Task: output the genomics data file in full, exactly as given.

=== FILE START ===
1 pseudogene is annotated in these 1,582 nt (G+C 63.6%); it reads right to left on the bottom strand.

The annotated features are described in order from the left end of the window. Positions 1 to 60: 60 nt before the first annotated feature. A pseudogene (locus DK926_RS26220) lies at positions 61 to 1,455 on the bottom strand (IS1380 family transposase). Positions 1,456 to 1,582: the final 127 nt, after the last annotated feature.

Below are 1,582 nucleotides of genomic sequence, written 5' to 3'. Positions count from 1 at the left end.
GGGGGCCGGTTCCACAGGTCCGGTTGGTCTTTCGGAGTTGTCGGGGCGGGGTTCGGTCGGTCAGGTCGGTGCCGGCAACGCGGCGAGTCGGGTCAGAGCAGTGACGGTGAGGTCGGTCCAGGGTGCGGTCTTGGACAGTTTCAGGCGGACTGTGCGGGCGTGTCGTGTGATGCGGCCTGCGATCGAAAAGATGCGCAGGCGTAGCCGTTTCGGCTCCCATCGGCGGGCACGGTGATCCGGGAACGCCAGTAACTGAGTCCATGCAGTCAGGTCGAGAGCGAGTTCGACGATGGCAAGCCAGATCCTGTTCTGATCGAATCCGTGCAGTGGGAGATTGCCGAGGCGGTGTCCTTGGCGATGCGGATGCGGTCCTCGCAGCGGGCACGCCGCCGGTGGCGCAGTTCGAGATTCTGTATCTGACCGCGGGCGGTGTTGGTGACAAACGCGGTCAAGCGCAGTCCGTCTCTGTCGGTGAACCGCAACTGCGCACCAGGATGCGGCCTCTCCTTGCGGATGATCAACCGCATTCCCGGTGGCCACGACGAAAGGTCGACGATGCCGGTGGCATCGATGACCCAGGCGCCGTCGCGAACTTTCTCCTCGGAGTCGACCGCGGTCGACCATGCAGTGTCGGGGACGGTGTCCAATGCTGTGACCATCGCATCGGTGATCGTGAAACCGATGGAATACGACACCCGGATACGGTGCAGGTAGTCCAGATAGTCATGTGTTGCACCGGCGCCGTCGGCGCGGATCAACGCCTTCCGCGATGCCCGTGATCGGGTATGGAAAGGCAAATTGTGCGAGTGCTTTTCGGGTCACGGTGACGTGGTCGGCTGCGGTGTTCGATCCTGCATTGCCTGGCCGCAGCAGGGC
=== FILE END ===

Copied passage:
1 pseudogene is annotated in these 1,582 nt (G+C 63.6%); it reads right to left on the bottom strand.

The annotated features are described in order from the left end of the window. Positions 1 to 60: 60 nt before the first annotated feature. A pseudogene (locus DK926_RS26220) lies at positions 61 to 1,455 on the bottom strand (IS1380 family transposase). Positions 1,456 to 1,582: the final 127 nt, after the last annotated feature.

Below are 1,582 nucleotides of genomic sequence, written 5' to 3'. Positions count from 1 at the left end.
GGGGGCCGGTTCCACAGGTCCGGTTGGTCTTTCGGAGTTGTCGGGGCGGGGTTCGGTCGGTCAGGTCGGTGCCGGCAACGCGGCGAGTCGGGTCAGAGCAGTGACGGTGAGGTCGGTCCAGGGTGCGGTCTTGGACAGTTTCAGGCGGACTGTGCGGGCGTGTCGTGTGATGCGGCCTGCGATCGAAAAGATGCGCAGGCGTAGCCGTTTCGGCTCCCATCGGCGGGCACGGTGATCCGGGAACGCCAGTAACTGAGTCCATGCAGTCAGGTCGAGAGCGAGTTCGACGATGGCAAGCCAGATCCTGTTCTGATCGAATCCGTGCAGTGGGAGATTGCCGAGGCGGTGTCCTTGGCGATGCGGATGCGGTCCTCGCAGCGGGCACGCCGCCGGTGGCGCAGTTCGAGATTCTGTATCTGACCGCGGGCGGTGTTGGTGACAAACGCGGTCAAGCGCAGTCCGTCTCTGTCGGTGAACCGCAACTGCGCACCAGGATGCGGCCTCTCCTTGCGGATGATCAACCGCATTCCCGGTGGCCACGACGAAAGGTCGACGATGCCGGTGGCATCGATGACCCAGGCGCCGTCGCGAACTTTCTCCTCGGAGTCGACCGCGGTCGACCATGCAGTGTCGGGGACGGTGTCCAATGCTGTGACCATCGCATCGGTGATCGTGAAACCGATGGAATACGACACCCGGATACGGTGCAGGTAGTCCAGATAGTCATGTGTTGCACCGGCGCCGTCGGCGCGGATCAACGCCTTCCGCGATGCCCGTGATCGGGTATGGAAAGGCAAATTGTGCGAGTGCTTTTCGGGTCACGGTGACGTGGTCGGCTGCGGTGTTCGATCCTGCATTGCCTGGCCGCAGCAGGGC